Looking at the Hall-of-Fame Ballot: A.J. Burnett
On face value, I would have a difficult time arguing that A.J. Burnett was a Hall-of-Famer. Still, I am determined to give each player on the ballot a fair look.
Let’s do just that with A.J….
A.J. Burnett pitched in the big leagues for 17 seasons.
A.J. Burnett struck out more than 2,500 batters (2,513 to be exact).
Of recent vintage, the pitcher who is widely considered the least qualified member of the Hall-of-Fame is Jack Morris. Jack Morris’ All-Time WAR was 43.5. That makes Jack Morris the 153rd best starting pitcher of all-time.
The 153rd best doesn’t necessarily scream out “Hall-of-Famer.” Of course there are some who I argue still belong even if they don’t have the highest of WARs – Catfish Hunter, for example, who has a lifetime WAR of just 40.9.
WAR isn’t everything. It’s a lot, but it isn’t everything.
I feel there is a compelling case for Catfish to be in the Hall-of-Fame, Jack Morris less so, but this is about A.J. How does he rate?
A.J. Burnett was not in the top 200.
A.J. Burnett was not in the top 300.
But he was close…he’s 301st all-time.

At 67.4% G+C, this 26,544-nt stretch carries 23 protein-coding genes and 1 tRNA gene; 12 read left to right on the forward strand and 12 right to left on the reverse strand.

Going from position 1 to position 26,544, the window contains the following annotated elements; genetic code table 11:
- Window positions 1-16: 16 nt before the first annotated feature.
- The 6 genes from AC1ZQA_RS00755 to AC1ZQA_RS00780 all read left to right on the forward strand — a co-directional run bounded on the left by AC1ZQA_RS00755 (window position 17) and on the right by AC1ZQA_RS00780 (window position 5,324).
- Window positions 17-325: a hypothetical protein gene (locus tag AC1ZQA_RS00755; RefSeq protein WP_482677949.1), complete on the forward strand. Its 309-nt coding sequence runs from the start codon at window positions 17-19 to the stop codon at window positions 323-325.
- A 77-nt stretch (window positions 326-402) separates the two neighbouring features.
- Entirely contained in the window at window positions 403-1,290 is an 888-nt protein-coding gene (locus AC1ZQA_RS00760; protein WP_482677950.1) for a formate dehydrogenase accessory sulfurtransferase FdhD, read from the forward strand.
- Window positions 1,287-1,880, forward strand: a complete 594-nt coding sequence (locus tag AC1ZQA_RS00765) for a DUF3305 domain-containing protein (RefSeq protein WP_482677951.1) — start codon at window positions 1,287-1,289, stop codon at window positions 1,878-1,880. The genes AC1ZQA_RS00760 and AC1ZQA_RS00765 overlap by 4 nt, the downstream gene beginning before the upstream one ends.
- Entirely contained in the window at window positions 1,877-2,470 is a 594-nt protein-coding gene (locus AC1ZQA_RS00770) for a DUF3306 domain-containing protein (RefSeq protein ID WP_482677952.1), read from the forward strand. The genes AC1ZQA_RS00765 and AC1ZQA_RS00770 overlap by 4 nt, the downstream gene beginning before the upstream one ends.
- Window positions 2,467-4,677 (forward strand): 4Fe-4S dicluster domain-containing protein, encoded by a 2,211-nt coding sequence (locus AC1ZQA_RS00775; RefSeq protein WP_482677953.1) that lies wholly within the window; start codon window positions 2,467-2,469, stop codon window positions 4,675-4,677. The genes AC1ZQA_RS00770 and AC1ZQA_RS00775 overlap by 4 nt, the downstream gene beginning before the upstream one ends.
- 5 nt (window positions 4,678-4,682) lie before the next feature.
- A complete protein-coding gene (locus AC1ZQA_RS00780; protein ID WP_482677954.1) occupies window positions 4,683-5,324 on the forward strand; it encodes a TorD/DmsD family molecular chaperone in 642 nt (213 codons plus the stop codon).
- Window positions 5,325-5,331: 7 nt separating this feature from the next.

A.J., Burnett was an All-Star just once.
He never won 20-games in a season and won 18 games only once. His next highest totals were 16 and then 13. It does downhill from there.
None of the most similar players to A.J. Burnett are in the Hall-of-Fame or would be considered close to the Hall-of-Fame. In fact, the player most similar to A.J. Burnett for his career is… Javier Vasquez, and that’s sort of appropriate.
Both of those guys were right-handed pitchers who came to the Yankees with some high hopes and neither really fulfilled their promise.
A.J. Burnett won 164 Major League games. That’s something. He had a nice career. He was a World Champion in 2009 with the Yankees. He has a lot to be proud of.
He’s just not a Hall-of-Famer.